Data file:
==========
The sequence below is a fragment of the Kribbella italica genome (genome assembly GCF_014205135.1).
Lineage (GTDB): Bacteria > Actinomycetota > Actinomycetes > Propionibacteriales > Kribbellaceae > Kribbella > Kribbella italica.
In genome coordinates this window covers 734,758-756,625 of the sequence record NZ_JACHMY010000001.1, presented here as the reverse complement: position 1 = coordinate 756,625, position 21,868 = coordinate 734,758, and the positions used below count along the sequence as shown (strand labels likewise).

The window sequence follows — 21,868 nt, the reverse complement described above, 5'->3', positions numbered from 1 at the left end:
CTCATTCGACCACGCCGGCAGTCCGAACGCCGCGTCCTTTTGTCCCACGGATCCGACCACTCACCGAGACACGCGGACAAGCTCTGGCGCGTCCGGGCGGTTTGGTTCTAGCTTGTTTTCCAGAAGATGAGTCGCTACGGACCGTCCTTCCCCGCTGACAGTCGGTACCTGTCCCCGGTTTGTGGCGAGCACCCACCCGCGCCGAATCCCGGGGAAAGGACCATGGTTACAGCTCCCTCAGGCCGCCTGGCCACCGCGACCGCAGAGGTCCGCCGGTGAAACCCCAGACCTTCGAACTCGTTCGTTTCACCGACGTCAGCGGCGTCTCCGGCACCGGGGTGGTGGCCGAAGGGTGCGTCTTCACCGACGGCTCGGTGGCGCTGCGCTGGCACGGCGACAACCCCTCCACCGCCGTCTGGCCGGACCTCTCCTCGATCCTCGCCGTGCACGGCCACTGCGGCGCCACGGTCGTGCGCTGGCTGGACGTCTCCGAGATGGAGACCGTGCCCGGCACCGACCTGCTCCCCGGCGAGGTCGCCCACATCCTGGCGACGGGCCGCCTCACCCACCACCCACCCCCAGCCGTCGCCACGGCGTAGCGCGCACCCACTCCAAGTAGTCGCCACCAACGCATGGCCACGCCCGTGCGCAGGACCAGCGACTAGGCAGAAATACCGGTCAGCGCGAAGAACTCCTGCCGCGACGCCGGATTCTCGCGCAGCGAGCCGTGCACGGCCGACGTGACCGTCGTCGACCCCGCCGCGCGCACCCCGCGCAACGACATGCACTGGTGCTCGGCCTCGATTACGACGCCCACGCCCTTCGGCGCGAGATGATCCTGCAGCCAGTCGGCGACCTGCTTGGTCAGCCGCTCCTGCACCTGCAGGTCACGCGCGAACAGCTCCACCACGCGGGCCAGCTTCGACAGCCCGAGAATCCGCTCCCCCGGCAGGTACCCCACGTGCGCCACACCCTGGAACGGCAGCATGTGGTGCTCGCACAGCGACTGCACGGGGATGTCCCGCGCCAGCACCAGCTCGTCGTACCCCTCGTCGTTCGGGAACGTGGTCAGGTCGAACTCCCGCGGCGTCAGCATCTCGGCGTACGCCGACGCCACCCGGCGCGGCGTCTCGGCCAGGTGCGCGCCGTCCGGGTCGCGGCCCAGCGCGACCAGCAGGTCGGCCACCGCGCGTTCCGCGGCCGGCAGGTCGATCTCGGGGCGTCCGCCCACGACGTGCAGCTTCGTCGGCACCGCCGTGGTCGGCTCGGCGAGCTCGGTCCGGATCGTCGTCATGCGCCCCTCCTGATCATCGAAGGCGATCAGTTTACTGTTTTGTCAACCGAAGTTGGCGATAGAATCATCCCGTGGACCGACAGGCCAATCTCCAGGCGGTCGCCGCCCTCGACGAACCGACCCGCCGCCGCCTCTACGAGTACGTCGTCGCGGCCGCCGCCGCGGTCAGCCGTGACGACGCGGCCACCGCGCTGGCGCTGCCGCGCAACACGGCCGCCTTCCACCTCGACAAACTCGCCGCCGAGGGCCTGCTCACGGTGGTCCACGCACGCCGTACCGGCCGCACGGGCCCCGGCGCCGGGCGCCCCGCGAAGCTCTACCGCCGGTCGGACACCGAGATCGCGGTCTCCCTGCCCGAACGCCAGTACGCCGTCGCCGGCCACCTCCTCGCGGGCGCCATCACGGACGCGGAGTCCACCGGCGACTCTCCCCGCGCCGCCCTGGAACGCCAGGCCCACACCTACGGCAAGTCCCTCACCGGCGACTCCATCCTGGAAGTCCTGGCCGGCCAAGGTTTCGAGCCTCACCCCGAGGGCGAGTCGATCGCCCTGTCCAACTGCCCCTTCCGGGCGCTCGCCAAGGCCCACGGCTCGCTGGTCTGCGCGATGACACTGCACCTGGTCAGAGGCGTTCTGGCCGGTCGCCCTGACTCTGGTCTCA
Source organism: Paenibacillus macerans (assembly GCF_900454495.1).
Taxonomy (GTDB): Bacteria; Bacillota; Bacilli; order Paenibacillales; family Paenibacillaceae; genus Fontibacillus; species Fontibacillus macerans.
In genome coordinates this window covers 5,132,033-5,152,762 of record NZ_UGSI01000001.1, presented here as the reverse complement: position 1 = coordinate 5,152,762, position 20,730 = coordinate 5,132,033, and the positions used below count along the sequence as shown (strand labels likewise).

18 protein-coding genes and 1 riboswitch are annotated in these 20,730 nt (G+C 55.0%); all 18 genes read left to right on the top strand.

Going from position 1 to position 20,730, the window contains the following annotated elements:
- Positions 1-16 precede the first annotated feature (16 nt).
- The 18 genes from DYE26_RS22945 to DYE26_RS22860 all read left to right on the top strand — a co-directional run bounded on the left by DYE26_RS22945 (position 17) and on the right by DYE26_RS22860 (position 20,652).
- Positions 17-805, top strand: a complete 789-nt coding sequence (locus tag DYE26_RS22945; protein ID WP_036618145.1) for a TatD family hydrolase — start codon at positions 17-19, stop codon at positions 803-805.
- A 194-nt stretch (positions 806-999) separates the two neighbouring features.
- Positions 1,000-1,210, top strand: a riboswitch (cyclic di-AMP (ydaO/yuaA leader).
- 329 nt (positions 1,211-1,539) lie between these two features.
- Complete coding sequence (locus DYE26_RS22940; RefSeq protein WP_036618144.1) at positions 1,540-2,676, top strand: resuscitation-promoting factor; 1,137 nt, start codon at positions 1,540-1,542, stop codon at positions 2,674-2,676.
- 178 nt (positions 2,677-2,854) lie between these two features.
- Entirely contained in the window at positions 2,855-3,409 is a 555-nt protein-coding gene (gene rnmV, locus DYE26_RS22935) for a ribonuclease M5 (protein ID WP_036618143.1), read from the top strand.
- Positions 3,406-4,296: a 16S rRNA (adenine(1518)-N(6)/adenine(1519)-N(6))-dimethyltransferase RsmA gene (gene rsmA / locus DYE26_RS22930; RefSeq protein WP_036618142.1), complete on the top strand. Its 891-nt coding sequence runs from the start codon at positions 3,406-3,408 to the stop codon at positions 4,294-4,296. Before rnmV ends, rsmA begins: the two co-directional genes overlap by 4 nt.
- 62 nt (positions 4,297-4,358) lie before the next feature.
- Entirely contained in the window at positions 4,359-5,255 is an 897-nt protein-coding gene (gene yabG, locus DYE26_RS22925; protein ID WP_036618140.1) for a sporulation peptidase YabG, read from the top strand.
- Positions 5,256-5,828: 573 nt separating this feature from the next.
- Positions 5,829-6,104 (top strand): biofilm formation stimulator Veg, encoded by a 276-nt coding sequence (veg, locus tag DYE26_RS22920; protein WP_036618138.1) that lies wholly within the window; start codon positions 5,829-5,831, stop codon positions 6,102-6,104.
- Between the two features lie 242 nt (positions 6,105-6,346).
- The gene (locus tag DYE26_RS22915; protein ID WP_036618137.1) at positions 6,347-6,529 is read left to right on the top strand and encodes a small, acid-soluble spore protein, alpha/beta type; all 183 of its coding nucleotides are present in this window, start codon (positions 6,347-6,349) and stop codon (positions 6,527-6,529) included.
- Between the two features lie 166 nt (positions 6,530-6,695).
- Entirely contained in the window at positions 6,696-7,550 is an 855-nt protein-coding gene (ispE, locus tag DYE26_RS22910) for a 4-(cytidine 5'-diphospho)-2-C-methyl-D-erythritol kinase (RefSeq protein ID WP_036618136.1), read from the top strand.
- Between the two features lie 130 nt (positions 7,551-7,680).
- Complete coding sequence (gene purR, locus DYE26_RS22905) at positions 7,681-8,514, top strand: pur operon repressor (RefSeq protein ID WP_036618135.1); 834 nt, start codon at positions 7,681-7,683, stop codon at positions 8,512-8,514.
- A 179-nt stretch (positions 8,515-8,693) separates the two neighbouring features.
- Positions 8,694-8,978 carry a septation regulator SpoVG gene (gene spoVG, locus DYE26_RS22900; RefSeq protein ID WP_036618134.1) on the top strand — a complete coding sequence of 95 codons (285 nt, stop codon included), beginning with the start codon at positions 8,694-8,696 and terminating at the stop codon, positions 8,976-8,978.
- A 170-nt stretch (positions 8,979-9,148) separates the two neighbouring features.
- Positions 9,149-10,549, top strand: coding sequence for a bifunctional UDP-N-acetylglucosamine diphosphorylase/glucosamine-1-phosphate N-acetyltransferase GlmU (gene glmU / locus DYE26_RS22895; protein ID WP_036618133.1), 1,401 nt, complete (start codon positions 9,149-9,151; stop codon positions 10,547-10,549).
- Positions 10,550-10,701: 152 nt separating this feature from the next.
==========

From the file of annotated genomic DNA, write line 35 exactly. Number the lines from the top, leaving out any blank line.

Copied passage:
- Positions 10,550-10,701: 152 nt separating this feature from the next.